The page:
“It's a really tolerant and open city – it’s something that struck all my friends when they came to visit. There is a great atmosphere, people are really welcoming and polite,” he added.
Audrey Chaix from the tourism office said that the landscape is shifting to match the young population.
“The demography of the city is very young, student-like and quite hipster, and so businesses and commerce have developed to respond to that kind of demand,” she said.
(Photo: Etienne Valois/Flickr)
Food and drink
In recent years, Lille has seen a surge in the number of small coffee shops and bars managed by young and dynamic people.
Gracz Mateusz, originally from Poland, had travelled around the world before settling in Lille three years ago. After a year and a half, he opened Coffee Makers in Rue de Paris, an independent coffee shop which serves warm meals made from fresh and local produce.
“It is something I noticed from travelling – France and especially Lille cruelly lacked independent coffee shops,” he said.
“We have a lot of foreigners coming here because this concept works really well in Britain and Scandinavian countries and so they got to know us quite quickly.
“There are plenty of young people like us who have ideas, want to make projects and do things and this is making the city thrive and change.
“Lille is a great place to start new businesses because the city is smaller, and cheaper than Paris and the quality of life is very good.”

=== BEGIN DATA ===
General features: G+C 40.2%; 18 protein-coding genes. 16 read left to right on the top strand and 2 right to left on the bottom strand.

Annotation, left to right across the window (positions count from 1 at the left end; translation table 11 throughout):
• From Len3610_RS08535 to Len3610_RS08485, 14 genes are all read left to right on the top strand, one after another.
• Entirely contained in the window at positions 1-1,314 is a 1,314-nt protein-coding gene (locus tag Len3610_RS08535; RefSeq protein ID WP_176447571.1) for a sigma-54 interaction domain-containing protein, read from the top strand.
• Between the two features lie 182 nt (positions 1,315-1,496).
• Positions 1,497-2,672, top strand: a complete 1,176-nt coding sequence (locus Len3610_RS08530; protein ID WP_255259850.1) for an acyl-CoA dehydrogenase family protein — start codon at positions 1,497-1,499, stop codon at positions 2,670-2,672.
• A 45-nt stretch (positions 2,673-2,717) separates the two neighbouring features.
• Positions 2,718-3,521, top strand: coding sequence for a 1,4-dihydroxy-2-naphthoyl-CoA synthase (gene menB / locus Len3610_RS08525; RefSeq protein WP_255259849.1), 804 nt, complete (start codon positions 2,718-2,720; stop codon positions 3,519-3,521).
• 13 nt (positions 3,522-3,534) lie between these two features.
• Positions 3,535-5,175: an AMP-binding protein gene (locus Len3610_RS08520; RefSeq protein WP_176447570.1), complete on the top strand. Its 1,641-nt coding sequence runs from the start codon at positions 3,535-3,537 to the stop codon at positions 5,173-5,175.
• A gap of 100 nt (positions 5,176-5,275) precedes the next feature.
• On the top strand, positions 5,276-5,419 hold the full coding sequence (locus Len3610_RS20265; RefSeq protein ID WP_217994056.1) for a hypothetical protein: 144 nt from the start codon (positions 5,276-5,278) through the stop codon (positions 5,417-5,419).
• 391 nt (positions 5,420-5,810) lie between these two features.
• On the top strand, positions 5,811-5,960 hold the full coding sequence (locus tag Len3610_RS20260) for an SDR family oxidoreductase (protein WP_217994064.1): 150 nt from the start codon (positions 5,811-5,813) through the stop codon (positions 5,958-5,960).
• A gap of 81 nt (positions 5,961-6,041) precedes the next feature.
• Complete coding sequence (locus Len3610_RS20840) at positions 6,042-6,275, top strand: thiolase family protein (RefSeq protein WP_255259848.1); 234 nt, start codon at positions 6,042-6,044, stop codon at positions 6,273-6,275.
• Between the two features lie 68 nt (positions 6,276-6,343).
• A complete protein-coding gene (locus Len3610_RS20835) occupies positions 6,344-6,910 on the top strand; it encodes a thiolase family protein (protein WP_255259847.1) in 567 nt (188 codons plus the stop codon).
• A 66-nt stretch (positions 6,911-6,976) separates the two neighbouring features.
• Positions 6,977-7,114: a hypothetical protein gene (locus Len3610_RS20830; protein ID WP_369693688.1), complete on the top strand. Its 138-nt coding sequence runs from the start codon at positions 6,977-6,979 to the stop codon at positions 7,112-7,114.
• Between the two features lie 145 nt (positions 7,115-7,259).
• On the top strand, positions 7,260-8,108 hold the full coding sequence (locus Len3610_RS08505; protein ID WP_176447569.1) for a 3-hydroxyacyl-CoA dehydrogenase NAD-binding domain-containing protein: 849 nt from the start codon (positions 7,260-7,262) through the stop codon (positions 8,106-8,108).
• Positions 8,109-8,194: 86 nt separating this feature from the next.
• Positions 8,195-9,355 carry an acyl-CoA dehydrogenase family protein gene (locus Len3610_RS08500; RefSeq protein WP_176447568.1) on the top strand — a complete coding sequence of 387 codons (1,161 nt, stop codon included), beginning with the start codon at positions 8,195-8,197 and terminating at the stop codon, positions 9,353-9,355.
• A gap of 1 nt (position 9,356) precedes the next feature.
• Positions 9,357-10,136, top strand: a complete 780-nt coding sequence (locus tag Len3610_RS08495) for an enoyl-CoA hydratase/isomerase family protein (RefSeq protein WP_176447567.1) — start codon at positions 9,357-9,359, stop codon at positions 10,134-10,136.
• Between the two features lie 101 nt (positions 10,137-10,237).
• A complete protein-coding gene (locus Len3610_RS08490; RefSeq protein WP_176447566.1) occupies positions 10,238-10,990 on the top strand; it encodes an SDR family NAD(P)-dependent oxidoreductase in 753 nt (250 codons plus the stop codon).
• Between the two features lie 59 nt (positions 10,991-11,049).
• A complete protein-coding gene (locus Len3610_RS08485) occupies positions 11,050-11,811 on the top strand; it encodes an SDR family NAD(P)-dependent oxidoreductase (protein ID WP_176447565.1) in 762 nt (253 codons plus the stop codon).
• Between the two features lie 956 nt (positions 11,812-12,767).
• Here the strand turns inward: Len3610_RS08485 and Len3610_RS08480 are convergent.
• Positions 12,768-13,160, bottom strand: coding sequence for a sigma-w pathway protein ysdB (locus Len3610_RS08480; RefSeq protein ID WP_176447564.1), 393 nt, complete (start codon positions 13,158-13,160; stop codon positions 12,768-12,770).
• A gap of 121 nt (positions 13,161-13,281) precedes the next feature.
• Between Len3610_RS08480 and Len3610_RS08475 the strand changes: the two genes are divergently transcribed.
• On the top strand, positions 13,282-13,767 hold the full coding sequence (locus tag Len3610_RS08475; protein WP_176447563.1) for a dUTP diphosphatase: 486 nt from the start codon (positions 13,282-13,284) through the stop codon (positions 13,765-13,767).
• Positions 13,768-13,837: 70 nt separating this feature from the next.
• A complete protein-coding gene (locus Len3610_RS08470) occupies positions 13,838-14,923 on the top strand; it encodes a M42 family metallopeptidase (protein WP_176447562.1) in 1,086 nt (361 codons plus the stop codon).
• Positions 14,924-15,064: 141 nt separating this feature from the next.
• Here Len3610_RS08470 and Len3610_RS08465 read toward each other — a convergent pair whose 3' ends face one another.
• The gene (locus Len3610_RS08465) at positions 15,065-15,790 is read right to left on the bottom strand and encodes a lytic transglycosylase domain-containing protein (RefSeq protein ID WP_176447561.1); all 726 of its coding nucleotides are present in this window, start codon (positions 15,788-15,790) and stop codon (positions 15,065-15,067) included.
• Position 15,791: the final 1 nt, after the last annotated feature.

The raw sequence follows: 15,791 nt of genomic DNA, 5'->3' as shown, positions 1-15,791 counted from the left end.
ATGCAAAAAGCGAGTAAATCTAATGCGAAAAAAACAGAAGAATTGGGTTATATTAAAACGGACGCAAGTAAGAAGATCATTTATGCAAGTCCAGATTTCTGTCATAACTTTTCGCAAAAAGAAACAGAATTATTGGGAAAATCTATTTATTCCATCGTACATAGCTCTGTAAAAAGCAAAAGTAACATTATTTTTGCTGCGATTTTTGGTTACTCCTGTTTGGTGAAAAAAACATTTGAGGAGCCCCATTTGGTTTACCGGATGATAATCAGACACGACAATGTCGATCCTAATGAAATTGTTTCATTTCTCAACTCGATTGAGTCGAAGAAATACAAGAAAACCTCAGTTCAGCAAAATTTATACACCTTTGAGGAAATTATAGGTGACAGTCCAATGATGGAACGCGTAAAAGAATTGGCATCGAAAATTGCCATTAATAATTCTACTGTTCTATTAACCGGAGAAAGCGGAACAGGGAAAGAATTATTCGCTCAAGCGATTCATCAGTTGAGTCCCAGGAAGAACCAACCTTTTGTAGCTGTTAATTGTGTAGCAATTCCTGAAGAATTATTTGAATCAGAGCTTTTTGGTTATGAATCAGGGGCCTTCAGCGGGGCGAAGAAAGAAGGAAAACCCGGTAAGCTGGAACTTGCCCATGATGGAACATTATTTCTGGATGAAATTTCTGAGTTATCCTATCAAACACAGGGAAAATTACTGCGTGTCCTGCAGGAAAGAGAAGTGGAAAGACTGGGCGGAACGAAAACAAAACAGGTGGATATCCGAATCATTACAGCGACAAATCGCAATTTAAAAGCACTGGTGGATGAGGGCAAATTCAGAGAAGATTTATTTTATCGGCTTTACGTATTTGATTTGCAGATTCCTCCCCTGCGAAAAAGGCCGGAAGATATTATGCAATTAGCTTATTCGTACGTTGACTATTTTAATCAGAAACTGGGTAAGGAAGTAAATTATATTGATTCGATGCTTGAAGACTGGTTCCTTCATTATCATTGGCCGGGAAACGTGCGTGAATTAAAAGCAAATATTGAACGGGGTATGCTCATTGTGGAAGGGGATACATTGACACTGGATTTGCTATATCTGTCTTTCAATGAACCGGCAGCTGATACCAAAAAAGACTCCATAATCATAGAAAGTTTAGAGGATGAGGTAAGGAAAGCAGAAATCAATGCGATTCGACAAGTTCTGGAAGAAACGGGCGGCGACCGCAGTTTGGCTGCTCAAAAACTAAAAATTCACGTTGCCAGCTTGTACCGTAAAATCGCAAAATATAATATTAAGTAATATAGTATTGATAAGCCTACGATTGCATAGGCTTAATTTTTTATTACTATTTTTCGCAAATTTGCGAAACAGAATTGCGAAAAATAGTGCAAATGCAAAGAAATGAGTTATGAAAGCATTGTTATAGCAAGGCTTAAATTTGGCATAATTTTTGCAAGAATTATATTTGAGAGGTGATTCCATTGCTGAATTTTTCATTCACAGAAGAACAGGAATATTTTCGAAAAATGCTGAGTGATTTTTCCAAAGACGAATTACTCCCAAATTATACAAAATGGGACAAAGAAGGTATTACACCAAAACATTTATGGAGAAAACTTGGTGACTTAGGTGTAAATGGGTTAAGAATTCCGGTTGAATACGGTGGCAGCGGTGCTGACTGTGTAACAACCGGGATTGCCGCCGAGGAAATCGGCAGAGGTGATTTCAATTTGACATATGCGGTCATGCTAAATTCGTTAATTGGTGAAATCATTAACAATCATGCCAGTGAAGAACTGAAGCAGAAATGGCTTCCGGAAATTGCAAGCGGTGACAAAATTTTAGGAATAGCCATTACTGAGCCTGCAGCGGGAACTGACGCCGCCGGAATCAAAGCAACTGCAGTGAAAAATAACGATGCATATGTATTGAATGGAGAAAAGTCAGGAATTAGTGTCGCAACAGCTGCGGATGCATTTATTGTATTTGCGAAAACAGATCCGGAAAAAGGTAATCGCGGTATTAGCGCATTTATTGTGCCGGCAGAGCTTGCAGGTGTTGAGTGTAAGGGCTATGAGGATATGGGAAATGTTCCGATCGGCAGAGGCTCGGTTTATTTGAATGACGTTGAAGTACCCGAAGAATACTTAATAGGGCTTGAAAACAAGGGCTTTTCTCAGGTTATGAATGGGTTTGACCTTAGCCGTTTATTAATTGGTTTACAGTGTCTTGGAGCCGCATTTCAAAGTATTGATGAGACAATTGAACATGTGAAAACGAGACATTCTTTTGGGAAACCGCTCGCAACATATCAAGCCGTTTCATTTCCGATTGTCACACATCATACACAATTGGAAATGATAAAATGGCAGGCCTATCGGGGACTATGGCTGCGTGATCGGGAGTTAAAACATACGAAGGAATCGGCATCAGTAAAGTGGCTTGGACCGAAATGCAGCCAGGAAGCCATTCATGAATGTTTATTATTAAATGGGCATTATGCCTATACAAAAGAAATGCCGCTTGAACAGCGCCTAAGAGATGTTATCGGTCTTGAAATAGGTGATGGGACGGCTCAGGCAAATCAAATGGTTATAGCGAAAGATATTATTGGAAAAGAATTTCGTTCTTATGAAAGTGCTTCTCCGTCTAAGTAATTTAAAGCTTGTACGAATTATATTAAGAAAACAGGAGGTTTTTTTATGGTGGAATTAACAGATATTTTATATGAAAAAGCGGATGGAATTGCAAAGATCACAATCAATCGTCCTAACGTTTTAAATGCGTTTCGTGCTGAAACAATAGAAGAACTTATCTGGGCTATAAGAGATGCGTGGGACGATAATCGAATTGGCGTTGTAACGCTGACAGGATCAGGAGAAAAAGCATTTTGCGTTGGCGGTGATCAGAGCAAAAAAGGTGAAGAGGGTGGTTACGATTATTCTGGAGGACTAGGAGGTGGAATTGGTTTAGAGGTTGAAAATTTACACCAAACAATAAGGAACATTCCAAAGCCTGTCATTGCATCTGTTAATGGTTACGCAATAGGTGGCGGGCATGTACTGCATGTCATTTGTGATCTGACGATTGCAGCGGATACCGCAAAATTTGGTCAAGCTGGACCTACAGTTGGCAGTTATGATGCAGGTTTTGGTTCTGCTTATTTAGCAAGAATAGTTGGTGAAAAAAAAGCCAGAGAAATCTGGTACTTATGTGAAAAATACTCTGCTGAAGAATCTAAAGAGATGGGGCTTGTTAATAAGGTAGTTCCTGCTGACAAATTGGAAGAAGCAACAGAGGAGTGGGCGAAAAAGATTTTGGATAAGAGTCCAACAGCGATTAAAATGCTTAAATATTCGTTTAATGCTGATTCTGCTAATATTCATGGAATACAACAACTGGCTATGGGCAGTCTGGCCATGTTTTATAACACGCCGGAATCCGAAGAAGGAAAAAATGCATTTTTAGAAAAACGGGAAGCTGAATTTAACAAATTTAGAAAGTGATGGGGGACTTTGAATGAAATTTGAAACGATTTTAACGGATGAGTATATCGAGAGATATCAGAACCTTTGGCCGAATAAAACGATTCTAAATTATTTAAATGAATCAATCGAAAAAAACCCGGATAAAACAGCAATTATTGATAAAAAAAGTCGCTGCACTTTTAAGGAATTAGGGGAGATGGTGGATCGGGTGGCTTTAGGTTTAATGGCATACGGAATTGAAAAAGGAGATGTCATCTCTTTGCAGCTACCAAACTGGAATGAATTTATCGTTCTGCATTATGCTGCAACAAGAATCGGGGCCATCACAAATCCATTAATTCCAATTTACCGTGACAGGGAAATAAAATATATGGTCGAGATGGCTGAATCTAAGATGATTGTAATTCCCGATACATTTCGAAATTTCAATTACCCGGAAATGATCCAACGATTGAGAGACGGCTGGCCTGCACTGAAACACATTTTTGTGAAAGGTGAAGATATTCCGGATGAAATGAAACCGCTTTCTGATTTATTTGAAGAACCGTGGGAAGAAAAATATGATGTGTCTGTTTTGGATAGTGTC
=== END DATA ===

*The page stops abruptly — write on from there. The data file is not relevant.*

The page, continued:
But the typical French cafes and terraces continue to dominate the high streets. They serve Lilloise cuisine, ranging from Carbonnade flamande – small chunks of beef stewed in beer and sprinkled with gingerbread – to Belgium’s special mussels and chips accompanied with plenty of beer.
Traditionally a trading and textile city, Lille maintains its reputation of having a big shopping culture and is the birth-place of big retail chains such as Auchan, Decathlon, Leroy Merlin and Castorama.
“Although all the textile factories have gone, retail shops are present in huge numbers in city,” said Chaix from the tourism office.
“There are all types of shopping outlets: upmarket and high street as well as a number of young fashion creators and designers who are more and more often choosing to settle in Lille.”
The northern city is also proving attractive to certain types of investors.
According to a study by Le Journal des Entreprises, a journal for French businesses, Lille created more jobs in the digital sector between 2008 and 2013 than any other city in France.
In the east of the city, rising from the ground lies Eurallile, France’s third largest business district after La Défense in Paris and La Part Dieu in Lyon.
A 20-year plan will be presented to the town hall this year to transform the site into a mega hub for new businesses, with better public transport access and residential buildings.
“This will make Euralille a point on the European map for business tourism and less of a transit place – it will be a place where people stay,” Marion Barreau, Euralille communication officer, told The Local.
So tourists, students and anyone looking to move to France, think bout getting off the train at Lille next time and not just for a short stay.
By Chloé Farand